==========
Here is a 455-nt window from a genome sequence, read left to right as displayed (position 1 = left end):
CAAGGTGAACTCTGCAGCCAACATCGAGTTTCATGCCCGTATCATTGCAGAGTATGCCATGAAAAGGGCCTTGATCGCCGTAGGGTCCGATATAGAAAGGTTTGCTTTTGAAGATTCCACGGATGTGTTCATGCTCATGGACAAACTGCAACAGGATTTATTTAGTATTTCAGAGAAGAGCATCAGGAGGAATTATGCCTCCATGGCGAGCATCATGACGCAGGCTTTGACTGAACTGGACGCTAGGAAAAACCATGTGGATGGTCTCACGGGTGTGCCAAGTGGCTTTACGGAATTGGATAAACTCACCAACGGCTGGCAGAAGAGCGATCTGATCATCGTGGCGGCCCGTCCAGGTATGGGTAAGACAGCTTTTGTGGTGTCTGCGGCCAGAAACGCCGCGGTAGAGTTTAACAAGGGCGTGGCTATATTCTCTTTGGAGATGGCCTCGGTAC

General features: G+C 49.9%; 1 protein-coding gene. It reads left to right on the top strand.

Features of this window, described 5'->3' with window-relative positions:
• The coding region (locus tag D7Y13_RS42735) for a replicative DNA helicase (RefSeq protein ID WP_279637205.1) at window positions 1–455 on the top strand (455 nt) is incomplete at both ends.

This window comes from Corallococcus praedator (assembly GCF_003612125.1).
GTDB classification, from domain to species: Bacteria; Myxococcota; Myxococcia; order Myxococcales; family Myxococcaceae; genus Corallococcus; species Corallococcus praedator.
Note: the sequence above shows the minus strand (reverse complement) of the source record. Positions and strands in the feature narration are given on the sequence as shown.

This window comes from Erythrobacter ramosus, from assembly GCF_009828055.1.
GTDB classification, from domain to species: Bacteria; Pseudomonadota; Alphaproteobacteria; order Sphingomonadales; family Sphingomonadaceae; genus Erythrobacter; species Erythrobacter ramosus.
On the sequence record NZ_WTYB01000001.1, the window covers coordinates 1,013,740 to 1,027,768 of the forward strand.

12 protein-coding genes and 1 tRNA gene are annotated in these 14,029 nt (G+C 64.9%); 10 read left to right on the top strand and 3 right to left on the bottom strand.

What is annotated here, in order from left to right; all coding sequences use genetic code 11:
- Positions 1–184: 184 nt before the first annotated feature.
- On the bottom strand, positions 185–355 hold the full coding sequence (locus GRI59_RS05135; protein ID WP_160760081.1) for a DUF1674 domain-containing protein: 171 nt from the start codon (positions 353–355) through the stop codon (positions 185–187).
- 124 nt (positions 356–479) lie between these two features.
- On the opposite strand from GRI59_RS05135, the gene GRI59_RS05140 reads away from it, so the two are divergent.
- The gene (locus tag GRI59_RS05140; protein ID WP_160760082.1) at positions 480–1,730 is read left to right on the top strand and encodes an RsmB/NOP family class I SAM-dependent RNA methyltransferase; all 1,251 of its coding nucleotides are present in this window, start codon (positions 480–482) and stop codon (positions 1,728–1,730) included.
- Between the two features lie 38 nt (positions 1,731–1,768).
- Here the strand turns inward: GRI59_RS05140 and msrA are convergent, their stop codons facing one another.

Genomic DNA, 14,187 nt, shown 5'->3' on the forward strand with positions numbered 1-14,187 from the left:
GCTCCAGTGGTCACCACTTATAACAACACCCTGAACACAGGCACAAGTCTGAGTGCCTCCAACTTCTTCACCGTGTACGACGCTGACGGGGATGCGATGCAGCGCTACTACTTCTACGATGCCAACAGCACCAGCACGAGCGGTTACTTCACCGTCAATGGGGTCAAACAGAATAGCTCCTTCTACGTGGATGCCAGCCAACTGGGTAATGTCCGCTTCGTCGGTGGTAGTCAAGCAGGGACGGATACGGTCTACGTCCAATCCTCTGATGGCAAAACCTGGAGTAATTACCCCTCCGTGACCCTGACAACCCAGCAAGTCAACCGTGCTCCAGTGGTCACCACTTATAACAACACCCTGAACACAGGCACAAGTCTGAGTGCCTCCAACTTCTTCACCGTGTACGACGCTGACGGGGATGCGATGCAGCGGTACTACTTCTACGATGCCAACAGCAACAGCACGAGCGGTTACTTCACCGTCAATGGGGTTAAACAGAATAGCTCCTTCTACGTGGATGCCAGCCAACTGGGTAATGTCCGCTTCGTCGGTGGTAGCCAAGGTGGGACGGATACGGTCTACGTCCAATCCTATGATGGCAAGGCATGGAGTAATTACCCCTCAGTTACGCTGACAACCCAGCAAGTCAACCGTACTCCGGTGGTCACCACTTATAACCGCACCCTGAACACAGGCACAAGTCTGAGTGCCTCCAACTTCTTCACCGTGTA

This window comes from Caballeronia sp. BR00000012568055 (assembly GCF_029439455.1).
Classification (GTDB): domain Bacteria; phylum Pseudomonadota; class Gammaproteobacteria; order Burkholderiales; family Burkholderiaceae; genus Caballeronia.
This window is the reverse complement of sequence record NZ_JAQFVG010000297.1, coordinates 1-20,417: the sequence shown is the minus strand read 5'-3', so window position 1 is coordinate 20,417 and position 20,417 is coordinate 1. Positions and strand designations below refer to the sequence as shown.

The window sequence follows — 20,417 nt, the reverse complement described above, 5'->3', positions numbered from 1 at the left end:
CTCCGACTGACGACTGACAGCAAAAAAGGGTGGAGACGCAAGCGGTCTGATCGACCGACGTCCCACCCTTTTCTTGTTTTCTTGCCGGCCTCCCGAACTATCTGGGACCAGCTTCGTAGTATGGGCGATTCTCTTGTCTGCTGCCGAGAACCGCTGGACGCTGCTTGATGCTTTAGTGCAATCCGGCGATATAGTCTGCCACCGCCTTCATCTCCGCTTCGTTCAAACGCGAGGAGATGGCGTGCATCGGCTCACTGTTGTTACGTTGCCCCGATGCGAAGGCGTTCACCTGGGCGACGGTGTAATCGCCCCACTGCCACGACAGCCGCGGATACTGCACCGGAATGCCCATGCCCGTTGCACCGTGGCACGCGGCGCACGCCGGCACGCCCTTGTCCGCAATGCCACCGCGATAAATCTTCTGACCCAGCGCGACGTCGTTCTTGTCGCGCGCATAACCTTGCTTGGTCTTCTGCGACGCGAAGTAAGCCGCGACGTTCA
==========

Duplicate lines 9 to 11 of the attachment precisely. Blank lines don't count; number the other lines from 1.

This window comes from Erythrobacter ramosus, from assembly GCF_009828055.1.
GTDB classification, from domain to species: Bacteria; Pseudomonadota; Alphaproteobacteria; order Sphingomonadales; family Sphingomonadaceae; genus Erythrobacter; species Erythrobacter ramosus.
On the sequence record NZ_WTYB01000001.1, the window covers coordinates 1,013,740 to 1,027,768 of the forward strand.